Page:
Stephanie Monsanty worked as a summer intern in 2012 and joined the Modern Machine Shop team as assistant editor later that fall. She edits product and industry news for the print magazine as well as MMS Online. Stephanie completed her M.A. in professional writing at the University of Cincinnati in 2013, and also holds a B.A. in English literature and history from the University of Mount Union.
Click the image above to access a digital edition of the May issue
of Modern Machine Shop. Cover art by Orlando Arocena.
The 2015 World Machine Tool Output & Consumption Survey (the basis for May’s cover story and artwork seen above) indicated that U.S. machine tool consumption surpassed $8 billion in 2014, a significant capital investment driven in part by low interest rates. For a complete overview of the data and what it means for manufacturers worldwide, find the story and an infographic on page 72 of the digital edition.
Also in this issue:
How a contract shop minimized the impact of part measurement by implementing lights-out inspection;
What a good breakfast has to do with efficiency in machining Inconel;
Why you should mind tool center heights when turning small diameters;
How a CAM program helped a shop increase efficiency and reduce labor costs in designing high-density fixtures;
How a collaborative robot helped deliver crowns to dentists faster; and
What’s new at the Eastec 2015 trade show, happening this week.
Did you or one of your kids ever play with one of those pin impression boards? The idea was that you could press any object—a smaller toy or a hand, for instance—gently into the pins on the back of the board and see a crude relief image on the other side.
A clamping element from Euro-Tech called “The Jaw” (pictured above) works in a very similar fashion. The product has a number of hydraulic pins on each side that quickly conform to the shape of any part placed between them. Internal clamping sleeves lock the pins in place, and the company says that the form fit reduces required clamping force. The adaptable system can be used as jaws for vises, as supports, and in combination with robot grippers and other custom solutions.
A lathe or multitasking center equipped with both a main spindle and subspindle enables turned parts to be machined on both ends in one setup, by simply passing the bar from one spindle to the other. But what if you don’t have a subspindle? A robot flipping system can be a cost-effective automated solution.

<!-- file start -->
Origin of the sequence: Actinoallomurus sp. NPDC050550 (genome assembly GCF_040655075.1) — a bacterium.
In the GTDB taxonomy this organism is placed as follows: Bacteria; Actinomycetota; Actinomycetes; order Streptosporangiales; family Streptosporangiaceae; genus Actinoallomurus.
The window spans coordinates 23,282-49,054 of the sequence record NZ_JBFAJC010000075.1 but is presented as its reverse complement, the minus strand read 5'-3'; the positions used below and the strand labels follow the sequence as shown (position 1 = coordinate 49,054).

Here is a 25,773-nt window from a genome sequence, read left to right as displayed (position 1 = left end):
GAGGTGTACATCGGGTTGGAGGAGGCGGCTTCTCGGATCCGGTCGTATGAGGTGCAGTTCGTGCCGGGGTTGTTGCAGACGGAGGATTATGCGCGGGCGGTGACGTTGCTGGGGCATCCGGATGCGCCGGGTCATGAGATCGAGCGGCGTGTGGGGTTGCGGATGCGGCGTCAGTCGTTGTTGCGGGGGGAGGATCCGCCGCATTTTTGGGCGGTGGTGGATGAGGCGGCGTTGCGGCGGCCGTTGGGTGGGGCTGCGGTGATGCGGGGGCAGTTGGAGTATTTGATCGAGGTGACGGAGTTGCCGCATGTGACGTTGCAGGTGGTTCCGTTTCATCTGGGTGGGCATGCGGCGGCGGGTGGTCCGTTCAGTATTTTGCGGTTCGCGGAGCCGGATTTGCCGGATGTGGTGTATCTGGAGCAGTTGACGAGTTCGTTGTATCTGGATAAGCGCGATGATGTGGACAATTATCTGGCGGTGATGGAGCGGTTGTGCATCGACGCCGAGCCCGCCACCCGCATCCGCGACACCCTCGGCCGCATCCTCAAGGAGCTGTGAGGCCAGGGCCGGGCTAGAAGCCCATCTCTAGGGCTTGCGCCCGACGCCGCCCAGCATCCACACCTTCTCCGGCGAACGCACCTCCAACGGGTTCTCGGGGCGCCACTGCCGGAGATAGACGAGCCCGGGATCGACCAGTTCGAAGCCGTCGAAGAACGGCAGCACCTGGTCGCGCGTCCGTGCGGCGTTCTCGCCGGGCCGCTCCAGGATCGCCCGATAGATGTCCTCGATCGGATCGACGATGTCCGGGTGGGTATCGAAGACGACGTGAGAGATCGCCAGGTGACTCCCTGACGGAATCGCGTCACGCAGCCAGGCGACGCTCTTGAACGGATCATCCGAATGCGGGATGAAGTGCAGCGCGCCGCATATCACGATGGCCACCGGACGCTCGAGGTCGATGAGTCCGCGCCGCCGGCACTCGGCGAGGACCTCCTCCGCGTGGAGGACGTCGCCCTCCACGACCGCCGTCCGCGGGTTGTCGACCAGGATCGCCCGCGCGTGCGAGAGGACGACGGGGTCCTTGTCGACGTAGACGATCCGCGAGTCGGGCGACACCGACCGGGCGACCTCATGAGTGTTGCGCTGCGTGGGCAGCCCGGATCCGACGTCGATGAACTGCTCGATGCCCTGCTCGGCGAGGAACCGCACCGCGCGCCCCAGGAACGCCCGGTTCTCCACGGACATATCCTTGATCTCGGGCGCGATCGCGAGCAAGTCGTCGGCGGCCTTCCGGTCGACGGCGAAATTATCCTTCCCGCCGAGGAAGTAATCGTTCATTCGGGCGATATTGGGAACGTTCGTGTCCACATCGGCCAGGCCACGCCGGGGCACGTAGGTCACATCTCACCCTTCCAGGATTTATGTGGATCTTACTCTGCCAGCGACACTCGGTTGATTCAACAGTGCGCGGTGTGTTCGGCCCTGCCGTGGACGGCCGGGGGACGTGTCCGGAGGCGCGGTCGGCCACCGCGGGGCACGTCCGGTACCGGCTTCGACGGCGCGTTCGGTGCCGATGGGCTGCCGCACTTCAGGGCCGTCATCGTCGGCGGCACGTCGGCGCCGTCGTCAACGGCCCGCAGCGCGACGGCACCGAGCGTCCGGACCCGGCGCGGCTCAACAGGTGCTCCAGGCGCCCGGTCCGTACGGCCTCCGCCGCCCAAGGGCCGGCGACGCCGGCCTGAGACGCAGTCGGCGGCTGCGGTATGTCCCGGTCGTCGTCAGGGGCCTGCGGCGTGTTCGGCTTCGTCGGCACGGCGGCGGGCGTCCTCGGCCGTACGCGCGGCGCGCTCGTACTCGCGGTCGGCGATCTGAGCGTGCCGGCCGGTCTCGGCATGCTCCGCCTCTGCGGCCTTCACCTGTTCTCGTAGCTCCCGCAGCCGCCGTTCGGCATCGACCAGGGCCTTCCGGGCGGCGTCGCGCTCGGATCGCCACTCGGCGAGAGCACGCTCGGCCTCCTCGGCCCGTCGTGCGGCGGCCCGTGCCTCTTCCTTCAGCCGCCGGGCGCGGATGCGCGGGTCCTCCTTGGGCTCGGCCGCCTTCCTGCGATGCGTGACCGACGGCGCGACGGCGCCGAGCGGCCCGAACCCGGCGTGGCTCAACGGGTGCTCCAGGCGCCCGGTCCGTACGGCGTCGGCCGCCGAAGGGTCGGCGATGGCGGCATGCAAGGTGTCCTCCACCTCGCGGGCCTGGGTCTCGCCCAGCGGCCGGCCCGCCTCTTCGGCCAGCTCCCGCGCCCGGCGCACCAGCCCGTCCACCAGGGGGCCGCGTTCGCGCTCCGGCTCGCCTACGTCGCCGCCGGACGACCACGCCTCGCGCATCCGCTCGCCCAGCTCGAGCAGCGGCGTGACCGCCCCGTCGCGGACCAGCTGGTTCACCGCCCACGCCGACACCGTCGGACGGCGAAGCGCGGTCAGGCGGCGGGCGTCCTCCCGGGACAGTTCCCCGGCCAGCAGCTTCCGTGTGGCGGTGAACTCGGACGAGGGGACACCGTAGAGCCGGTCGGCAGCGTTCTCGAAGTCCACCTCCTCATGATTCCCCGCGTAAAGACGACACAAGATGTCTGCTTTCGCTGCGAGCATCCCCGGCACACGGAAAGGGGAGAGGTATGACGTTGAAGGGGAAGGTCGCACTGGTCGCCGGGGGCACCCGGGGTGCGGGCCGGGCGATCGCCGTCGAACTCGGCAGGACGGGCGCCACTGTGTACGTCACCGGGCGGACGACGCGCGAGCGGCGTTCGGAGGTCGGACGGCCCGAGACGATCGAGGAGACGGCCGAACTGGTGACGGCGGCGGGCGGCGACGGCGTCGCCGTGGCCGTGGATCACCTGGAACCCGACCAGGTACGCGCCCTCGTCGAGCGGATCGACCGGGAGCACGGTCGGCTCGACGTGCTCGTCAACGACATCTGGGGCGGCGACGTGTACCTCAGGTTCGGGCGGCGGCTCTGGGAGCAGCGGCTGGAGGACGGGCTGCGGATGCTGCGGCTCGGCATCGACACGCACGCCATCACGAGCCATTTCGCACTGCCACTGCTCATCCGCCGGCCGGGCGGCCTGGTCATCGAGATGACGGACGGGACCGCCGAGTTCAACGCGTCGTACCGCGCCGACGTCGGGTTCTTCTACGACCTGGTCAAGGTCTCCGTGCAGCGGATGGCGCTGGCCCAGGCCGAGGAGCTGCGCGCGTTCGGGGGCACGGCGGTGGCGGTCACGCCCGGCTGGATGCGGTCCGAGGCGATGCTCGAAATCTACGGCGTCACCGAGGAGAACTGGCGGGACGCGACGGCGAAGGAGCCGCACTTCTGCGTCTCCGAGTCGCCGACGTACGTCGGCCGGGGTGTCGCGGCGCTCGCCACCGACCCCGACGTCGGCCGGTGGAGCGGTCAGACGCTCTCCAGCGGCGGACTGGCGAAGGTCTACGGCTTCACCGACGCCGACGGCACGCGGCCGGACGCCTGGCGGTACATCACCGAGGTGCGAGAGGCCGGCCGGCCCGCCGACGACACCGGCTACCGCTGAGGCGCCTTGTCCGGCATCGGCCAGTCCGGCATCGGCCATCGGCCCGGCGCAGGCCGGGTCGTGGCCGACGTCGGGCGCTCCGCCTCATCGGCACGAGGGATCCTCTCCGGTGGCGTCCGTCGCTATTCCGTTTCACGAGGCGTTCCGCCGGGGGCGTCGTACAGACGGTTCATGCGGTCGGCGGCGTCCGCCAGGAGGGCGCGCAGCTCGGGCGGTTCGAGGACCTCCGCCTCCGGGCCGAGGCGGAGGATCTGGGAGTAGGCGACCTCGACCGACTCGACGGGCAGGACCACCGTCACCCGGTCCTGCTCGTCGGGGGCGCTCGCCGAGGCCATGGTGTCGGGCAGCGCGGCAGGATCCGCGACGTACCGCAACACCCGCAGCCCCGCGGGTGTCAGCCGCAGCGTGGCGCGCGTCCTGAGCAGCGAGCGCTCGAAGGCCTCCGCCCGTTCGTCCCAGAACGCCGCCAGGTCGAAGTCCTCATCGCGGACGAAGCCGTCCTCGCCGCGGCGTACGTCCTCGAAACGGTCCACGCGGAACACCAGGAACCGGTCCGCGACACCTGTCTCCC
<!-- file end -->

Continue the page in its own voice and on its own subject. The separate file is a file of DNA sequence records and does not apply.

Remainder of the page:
The video above from Methods Machine Tools shows a Nakamura AS-200 multitasking machine equipped with a FANUC LR Mate 200iD7L robotic arm with two sets of grippers. Around 3:06 in the video, the robot removes the first workpiece, swaps in a blank, then sets the first workpiece unmachined-side down on a shelf just to the left of the machine door. The robot then grasps the part from underneath, flipping it over to be placed back in the spindle for machining on the other end. The configuration enables a two-spindle process to be completed with just one spindle on a smaller machine.
Click the cover image above to access a digital edition of this month's magazine.
The motorcycle part manufacturer featured in the cover story of Modern Machine Shop’s April issue struggled to keep up with the cyclical demand for its products—until it added the robot-tended cell visible in the cover image. Another shop featured in this issue shares its experience moving from manual to automatic pallet-switching and a third was able to reduce machine run time with an automated five-axis cell, additional examples of automation used to reduce setup time and streamline operations. Also look for stories on these topics:
How to make sure MTConnect is a good fit for your shop;
How a company made material handling safer by adding high-pressure coolant to its CNC vertical lathes;
Why a desktop 3D printer can be a valuable job shop resource;
How an EDM drilling unit improved part turnaround for an aerospace manufacturer; and
How abrasive waterjet can be used as an additive process.
This month’s product spotlight highlights turning equipment—lathes, turning centers, mill-turn machines and even a CNC specifically designed for turning. Many of the turning machines covered have features designed to make them more flexible. For example, the EcoTurn 650 turning center from DMG MORI can be equipped with an optional C axis for turn-mill machining. Meanwhile, the Hwacheon VT-1150 vertical lathe has a geared drive system that enables high-torque turning at low speeds as well as high-speed turning. Click the image above to access the slideshow featuring these machines and more.